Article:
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June 30, 2016

North East GPs call for end to fee cuts

Hawkins House, Dublin

By Dara Gantly. More than 60 GPs from across the North East have urged the Minister for Health not to impose any further cuts to GMS payments and related schemes.

In a written submission to the Department — seen by Irish Medical Times — the GPs said further reductions would cost the taxpayer more that the cost of maintaining the current fee structure, because the resulting reduction in services available in the community would cause an increase in attendances in an already-overburdened hospital system.

Additional cuts would also result in “significant worsening in patient care” and increased unemployment of practice staff, the doctors warned.

Signed by 61 GPs from five counties in just 24 hours, the document was put together by Drs Helen O’Neill and Ruairi Hanley and was submitted as part of the latest consultation process under the Financial Emergency Measures in the Public Interest (FEMPI) Act 2009.

Over the past three years, the GPs indicated that there had been a 25 per cent reduction in fees paid to GPs, including reductions in GMS payments, fees for the provision of nursing home care and other schemes, and the abolition of distance codes.

The co-op in the region, NEDoc, has also had its funding slashed by 65 per cent over the past two years. “In face of the considerable challenges this has imposed, GPs to date have struggled hard to continue to provide a consistently excellent service,” the document states.

Further fee cuts would more than likely spell the end of many of the pro bono services currently provided by GPs, such as warfarin management, phlebotomy, chronic disease management, nurse-led dressing clinics, and immunisation services.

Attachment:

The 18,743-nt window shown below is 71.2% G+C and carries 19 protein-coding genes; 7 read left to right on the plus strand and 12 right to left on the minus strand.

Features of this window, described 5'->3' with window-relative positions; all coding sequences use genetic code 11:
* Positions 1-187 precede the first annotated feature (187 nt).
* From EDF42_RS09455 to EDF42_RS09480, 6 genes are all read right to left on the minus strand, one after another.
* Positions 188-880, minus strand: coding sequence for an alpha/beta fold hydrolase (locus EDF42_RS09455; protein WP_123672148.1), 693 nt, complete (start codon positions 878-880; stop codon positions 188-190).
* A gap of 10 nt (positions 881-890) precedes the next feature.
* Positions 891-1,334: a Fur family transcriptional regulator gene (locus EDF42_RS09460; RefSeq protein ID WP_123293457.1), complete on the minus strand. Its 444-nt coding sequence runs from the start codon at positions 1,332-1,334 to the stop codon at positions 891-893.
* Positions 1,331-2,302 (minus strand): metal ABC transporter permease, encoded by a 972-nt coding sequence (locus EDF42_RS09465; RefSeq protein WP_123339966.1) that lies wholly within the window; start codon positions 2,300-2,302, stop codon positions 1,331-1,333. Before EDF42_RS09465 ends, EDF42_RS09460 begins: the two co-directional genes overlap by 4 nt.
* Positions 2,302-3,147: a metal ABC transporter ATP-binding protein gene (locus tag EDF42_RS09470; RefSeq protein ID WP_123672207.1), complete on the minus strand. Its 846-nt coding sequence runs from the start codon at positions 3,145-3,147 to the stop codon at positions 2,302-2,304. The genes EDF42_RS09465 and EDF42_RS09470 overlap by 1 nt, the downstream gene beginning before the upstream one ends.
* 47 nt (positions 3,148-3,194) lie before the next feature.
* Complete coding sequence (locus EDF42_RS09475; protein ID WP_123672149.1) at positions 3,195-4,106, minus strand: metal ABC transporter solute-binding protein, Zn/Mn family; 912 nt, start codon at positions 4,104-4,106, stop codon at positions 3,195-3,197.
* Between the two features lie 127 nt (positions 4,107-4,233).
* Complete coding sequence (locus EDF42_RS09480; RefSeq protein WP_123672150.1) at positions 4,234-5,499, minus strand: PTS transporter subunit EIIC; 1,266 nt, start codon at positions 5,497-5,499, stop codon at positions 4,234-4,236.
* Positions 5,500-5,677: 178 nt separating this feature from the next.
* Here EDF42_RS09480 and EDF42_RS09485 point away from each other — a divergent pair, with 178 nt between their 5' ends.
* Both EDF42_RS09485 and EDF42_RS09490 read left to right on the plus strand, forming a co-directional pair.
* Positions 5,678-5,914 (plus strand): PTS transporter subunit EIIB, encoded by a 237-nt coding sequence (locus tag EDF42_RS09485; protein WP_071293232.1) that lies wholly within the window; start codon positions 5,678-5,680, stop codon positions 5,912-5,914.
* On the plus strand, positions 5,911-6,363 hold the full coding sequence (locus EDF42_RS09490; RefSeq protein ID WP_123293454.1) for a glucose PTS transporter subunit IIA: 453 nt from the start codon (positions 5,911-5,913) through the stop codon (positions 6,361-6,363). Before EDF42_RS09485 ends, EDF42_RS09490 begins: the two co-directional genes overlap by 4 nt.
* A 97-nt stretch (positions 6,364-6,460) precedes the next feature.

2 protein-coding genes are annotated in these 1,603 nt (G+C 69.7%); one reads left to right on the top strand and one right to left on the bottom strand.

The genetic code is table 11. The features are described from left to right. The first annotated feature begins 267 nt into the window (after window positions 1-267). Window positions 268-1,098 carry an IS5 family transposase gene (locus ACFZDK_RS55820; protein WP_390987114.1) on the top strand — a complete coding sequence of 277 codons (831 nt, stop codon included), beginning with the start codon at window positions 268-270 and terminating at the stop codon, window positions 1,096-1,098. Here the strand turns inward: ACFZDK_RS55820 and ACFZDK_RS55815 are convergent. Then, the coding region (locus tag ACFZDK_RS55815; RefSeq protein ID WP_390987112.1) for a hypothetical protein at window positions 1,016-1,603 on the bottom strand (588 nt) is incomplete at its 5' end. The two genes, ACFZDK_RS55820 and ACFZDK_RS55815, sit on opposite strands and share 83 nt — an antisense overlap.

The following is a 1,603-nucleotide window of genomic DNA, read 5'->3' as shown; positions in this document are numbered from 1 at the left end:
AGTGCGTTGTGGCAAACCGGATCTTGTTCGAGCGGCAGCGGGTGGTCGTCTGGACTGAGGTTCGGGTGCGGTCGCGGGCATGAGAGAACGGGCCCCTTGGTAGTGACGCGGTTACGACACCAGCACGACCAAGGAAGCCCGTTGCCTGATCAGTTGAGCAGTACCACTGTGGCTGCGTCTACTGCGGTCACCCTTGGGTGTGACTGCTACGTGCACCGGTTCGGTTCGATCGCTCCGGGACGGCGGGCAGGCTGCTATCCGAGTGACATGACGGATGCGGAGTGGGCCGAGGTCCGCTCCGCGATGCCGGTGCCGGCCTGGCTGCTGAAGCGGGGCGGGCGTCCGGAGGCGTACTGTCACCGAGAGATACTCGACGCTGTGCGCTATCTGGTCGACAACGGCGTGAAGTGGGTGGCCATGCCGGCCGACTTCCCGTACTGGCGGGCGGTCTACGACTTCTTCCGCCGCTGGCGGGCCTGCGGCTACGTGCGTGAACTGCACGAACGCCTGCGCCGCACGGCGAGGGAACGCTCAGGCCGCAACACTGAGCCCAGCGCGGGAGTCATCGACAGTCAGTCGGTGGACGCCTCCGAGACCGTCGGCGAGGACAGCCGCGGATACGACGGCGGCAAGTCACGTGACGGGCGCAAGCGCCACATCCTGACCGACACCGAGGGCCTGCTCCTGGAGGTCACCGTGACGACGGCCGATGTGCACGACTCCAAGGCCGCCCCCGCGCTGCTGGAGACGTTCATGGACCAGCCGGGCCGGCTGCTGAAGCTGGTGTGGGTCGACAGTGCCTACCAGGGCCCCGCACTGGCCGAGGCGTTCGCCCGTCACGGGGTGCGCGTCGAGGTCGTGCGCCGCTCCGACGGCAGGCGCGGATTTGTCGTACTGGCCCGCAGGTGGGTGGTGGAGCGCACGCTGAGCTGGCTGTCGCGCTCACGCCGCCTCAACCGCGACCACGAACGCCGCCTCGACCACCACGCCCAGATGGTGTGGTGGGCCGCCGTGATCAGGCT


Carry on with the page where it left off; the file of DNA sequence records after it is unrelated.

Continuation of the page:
“It is likely that many colleagues will also reconsider their involvement with Primary Care Teams and the Primary Care Strategy as their time and financial resources become further stretched,” the doctors predicted.

While welcoming moves to open up the GMS to all fully qualified GPs, they warned that additional cuts in GMS fees would make opening up new practices in many areas “financially unviable and unappealing”.

The Minister for Health is required to review regulations made under the FEMPI Act that reduced certain payments payable to health professionals. On foot of the reviews, the Minister may decide to make no changes in payments, to impose further reductions or to increase payments.

The professionals concerned in this review are GPs who hold contracts with the HSE in respect of services which they render to or on behalf of the HSE under the GMS Scheme, the Health (Amendment) Act 1996, the Maternity and Infant Care Scheme, the Heartwatch Programme and certain national immunisation programmes, including the Primary Childhood Immunisation Programme.

The Minister has determined that the consultation process shall be completed by December 20 next.

Submissions can be sent up until 5.30pm on Monday, December 5, by email to the Department of Health at FEMPI2011@health.gov.ie or by post to: FEMPI Review, Room 1111, Department of Health, Hawkins House, Dublin 2.